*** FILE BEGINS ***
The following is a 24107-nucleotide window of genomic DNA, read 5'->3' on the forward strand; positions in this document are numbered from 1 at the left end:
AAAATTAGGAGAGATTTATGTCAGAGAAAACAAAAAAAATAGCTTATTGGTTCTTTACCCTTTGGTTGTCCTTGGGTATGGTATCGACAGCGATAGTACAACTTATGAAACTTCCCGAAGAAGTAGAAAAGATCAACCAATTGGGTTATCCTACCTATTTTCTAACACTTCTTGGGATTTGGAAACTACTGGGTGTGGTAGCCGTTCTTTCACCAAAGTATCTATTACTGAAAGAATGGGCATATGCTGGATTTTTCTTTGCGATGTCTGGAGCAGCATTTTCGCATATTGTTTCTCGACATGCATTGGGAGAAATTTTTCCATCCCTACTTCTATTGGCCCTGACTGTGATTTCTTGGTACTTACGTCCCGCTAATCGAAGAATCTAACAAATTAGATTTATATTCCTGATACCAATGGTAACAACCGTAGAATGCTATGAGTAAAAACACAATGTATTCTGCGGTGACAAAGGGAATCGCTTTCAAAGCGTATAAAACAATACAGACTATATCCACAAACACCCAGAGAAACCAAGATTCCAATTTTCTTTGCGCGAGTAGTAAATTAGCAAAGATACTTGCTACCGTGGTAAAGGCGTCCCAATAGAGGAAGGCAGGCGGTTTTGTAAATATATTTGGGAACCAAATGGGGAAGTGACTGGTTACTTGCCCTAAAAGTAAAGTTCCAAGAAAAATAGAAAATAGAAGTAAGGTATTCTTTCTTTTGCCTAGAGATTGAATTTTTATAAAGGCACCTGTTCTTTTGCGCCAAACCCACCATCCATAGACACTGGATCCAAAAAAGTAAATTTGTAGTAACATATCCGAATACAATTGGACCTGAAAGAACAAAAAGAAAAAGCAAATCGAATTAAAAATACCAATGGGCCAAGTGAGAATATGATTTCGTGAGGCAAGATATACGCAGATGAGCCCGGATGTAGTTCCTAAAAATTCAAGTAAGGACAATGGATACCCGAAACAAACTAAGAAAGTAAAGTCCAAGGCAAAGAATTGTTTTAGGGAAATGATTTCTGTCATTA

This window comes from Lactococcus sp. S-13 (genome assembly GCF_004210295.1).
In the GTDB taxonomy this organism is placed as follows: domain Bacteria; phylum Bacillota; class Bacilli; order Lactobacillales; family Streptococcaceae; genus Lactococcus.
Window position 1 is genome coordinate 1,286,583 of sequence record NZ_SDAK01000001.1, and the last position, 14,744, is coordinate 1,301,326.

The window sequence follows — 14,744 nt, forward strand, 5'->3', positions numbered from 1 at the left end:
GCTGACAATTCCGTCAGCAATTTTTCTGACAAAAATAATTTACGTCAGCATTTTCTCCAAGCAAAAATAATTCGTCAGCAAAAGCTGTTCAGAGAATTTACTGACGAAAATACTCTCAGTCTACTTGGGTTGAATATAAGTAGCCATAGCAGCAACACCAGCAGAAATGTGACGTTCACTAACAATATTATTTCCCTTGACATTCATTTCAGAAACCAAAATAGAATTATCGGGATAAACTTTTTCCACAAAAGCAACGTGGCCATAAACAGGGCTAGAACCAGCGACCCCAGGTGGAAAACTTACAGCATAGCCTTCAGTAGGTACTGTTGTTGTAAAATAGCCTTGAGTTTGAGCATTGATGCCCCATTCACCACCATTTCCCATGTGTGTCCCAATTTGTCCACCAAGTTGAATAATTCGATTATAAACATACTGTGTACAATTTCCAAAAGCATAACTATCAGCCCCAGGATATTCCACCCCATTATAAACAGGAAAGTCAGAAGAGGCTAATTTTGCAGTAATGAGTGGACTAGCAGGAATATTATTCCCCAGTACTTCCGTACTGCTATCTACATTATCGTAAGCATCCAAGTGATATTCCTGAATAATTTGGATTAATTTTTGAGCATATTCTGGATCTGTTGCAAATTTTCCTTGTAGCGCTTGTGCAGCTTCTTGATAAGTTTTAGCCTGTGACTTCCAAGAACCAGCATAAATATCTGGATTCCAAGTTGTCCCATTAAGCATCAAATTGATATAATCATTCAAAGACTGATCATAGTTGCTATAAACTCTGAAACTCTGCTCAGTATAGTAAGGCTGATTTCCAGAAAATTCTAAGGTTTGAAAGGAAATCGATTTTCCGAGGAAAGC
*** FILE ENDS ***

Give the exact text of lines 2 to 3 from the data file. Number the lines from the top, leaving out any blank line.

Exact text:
AAAATTAGGAGAGATTTATGTCAGAGAAAACAAAAAAAATAGCTTATTGGTTCTTTACCCTTTGGTTGTCCTTGGGTATGGTATCGACAGCGATAGTACAACTTATGAAACTTCCCGAAGAAGTAGAAAAGATCAACCAATTGGGTTATCCTACCTATTTTCTAACACTTCTTGGGATTTGGAAACTACTGGGTGTGGTAGCCGTTCTTTCACCAAAGTATCTATTACTGAAAGAATGGGCATATGCTGGATTTTTCTTTGCGATGTCTGGAGCAGCATTTTCGCATATTGTTTCTCGACATGCATTGGGAGAAATTTTTCCATCCCTACTTCTATTGGCCCTGACTGTGATTTCTTGGTACTTACGTCCCGCTAATCGAAGAATCTAACAAATTAGATTTATATTCCTGATACCAATGGTAACAACCGTAGAATGCTATGAGTAAAAACACAATGTATTCTGCGGTGACAAAGGGAATCGCTTTCAAAGCGTATAAAACAATACAGACTATATCCACAAACACCCAGAGAAACCAAGATTCCAATTTTCTTTGCGCGAGTAGTAAATTAGCAAAGATACTTGCTACCGTGGTAAAGGCGTCCCAATAGAGGAAGGCAGGCGGTTTTGTAAATATATTTGGGAACCAAATGGGGAAGTGACTGGTTACTTGCCCTAAAAGTAAAGTTCCAAGAAAAATAGAAAATAGAAGTAAGGTATTCTTTCTTTTGCCTAGAGATTGAATTTTTATAAAGGCACCTGTTCTTTTGCGCCAAACCCACCATCCATAGACACTGGATCCAAAAAAGTAAATTTGTAGTAACATATCCGAATACAATTGGACCTGAAAGAACAAAAAGAAAAAGCAAATCGAATTAAAAATACCAATGGGCCAAGTGAGAATATGATTTCGTGAGGCAAGATATACGCAGATGAGCCCGGATGTAGTTCCTAAAAATTCAAGTAAGGACAATGGATACCCGAAACAAACTAAGAAAGTAAAGTCCAAGGCAAAGAATTGTTTTAGGGAAATGATTTCTGTCATTA

This window comes from Lactococcus sp. S-13 (genome assembly GCF_004210295.1).